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Q:  Hello:
my boyfriend is bi-polar. Ive never dealt with anyone with this disorder and dont know how to react when his moods set in. what should i do when he gets " scarry" or when he gets angry. What should i do when being the girl i am press his buttons. i know i say things in arguements with him that i shouldnt say but i dont wanna not say thnigs on my mind because im afraid he will blow up. i never know when hes going to flip out. should i tip toe around waht i say? are there certian things i shouldnt do that triger his change of attitude?

please help.
D



Dear D,

     Let's put the shoe on the other foot for a second and forget about the bipolar diagnosis.  If you were the "moody" one who often blew up and flipped out, would you be happy knowing your partner had to "tip toe around" you worrying about pressing your buttons for fear of setting you off?  I'm guessing you wouldn't be.  In other words, ideally any plan to identify triggers that lead to predictable bipolar symptoms should be a mutual effort.

     Sit down with your partner and have a conversation when he is in a relatively good mood.  Ask him what it is that you do that seems to trigger his bad moods.  He may or may not be able to answer this question.  Try to tell him the importance of the both of you being able to communicate even if the subject matter may be a bit uncomfortable at times.  Certainly too there is a huge difference between loud overbearing arguments and calm rational discussion.  I can tell you now that you will both respond better to the latter in a back and forth exchange.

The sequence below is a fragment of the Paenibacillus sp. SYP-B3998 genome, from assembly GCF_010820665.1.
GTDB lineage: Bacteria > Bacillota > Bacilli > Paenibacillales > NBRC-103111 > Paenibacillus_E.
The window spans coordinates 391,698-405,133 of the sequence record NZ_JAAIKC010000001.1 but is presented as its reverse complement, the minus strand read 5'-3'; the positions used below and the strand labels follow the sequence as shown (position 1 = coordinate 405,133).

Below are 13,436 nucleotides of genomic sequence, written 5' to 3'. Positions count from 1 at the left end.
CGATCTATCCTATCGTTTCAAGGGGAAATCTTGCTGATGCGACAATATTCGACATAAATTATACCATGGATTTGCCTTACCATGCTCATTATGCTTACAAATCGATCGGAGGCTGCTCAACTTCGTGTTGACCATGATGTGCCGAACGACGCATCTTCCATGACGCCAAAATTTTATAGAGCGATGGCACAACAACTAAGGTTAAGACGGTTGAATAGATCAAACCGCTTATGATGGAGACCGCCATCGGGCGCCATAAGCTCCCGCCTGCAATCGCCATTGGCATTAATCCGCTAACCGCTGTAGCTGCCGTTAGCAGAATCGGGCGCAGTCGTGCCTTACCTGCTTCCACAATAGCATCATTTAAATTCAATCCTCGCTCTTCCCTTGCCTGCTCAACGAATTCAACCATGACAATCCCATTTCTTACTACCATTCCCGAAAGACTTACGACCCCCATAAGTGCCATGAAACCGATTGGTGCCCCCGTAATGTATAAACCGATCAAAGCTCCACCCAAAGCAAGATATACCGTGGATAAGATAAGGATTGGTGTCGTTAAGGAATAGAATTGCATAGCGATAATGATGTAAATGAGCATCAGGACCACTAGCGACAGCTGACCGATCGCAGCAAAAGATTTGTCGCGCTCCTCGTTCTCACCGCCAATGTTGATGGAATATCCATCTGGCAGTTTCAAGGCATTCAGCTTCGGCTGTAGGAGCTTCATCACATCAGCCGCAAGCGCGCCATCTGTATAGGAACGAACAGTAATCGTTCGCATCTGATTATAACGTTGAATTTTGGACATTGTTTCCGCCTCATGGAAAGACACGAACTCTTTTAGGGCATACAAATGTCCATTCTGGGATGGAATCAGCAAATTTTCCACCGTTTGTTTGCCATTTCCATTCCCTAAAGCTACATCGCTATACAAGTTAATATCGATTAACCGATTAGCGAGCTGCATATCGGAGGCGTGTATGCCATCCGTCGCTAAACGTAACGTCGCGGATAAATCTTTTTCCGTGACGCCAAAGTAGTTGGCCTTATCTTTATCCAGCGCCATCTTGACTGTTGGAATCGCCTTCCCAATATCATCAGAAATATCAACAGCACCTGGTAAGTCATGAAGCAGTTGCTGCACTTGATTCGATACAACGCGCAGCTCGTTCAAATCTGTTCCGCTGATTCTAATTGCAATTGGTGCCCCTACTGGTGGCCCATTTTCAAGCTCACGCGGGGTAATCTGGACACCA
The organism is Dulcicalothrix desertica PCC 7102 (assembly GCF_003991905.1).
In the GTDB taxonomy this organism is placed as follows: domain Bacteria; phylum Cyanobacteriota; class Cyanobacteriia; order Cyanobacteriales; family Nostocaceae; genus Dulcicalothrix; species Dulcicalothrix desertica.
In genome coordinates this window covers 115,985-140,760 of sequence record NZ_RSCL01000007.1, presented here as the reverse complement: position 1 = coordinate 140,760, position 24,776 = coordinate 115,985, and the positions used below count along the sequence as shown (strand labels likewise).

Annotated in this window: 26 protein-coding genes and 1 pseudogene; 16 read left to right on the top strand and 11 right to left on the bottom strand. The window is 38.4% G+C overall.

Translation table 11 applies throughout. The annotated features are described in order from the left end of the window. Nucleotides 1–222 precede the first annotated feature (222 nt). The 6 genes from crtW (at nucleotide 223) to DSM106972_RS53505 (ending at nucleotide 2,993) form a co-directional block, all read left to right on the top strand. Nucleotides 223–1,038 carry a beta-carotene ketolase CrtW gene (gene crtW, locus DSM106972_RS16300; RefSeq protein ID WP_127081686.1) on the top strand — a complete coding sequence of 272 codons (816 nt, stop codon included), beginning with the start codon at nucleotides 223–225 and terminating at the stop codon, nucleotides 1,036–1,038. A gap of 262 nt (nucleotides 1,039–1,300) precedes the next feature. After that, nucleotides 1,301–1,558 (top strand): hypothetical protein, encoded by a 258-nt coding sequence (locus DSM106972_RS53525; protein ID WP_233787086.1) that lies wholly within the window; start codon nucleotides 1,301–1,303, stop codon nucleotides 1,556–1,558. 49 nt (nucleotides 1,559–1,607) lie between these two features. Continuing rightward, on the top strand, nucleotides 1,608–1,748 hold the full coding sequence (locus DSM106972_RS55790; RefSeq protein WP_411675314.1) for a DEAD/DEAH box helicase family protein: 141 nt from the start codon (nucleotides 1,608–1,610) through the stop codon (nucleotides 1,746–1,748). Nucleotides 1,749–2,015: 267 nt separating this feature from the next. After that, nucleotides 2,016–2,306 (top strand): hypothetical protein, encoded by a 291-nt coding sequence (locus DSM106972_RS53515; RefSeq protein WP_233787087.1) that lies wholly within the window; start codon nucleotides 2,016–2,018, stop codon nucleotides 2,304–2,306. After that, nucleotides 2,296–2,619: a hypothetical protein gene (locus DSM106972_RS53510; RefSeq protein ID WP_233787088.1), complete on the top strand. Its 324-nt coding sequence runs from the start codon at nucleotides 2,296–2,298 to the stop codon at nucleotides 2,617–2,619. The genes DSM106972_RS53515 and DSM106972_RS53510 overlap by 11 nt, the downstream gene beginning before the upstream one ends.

Symptoms are results, triggers are the cause.  Symptoms, as you say "getting scarry, angry, blowing up, flipping out, etc. are what you must deal with on a daily basis but the symptoms are not the real problem.  They are only a sign of a problem.  The real problem is what "triggers" the symptoms.

     As you read the following list from the book "Loving Someone With Bipolar Disorder", circle each common trigger you think may be a problem for your partner:

COMMON TRIGGERS: 
Arguments/ Travel Time or Changes/ Work-related Stress/
Caffeine Use/ Drug Use, Including Medications/ Change in General/ Social
Events/ Shopping Centers/ Driving in Traffic/ Poor Diet; High In Refined
Foods/ Alcohol Use/ Lack of Exercise/ Unstable Family Situation/ Poor
Relationship with Partner, family member, friend or co-worker/ Lack of
Balance in Life/ Lack of Structure/ Too Many Obligations/ Contantly On the
Move/ Exposure to TV and Other Forms of Media/ Hanging out With
Crazy-Making People/ Aggression Toward Self or Others/ Overly Stimulated
Lifestyle/ Lack of Spirituality/ Overscheduling of Overcommitting/
Listening to Negative Internal Dialogue/ Everyday Obligations/ Illness or
Death of a Loved One/ Stressful World Events.

Trigger lists such as the above are not about what someone does wrong.  They are simply a way of understanding and getting a clear picture of what specific behaviors and situations provoke stress and bipolar mood swings. Some triggers begin very gradually and build up over weeks.  Some triggers are always disastrous.  Some are more immediate and predictable.  Triggers can change.  Remember, at first it may be hard to pinpoint the triggers of your partner's symptoms but with practice a pattern often emerges. How can you modify and stop bipolar disorder triggers in your relationship?  As the person who spends a significant amount of time with your partner you really have a very large influence on their health.  Make an agreement with yourself right now that you will NO longer argue with your partner.  Naturally, this will be very difficult if your partner is ill and wants to argue but then YOU have to be the one to stop.  Arguments are very stimulating and trigger many bipolar disorder symptoms.  Simply make the decision to STOP.  This does not eliminate the option for calm  discussion.

The following book is recommended:  "Loving Someone with Bipolar Disorder:
Understanding & Helping Your Partner, Fast, J.A. & Preston, J.D., 2004


David Schafer, M.Ed.
Staff Psychologist


Published April, 2006

 

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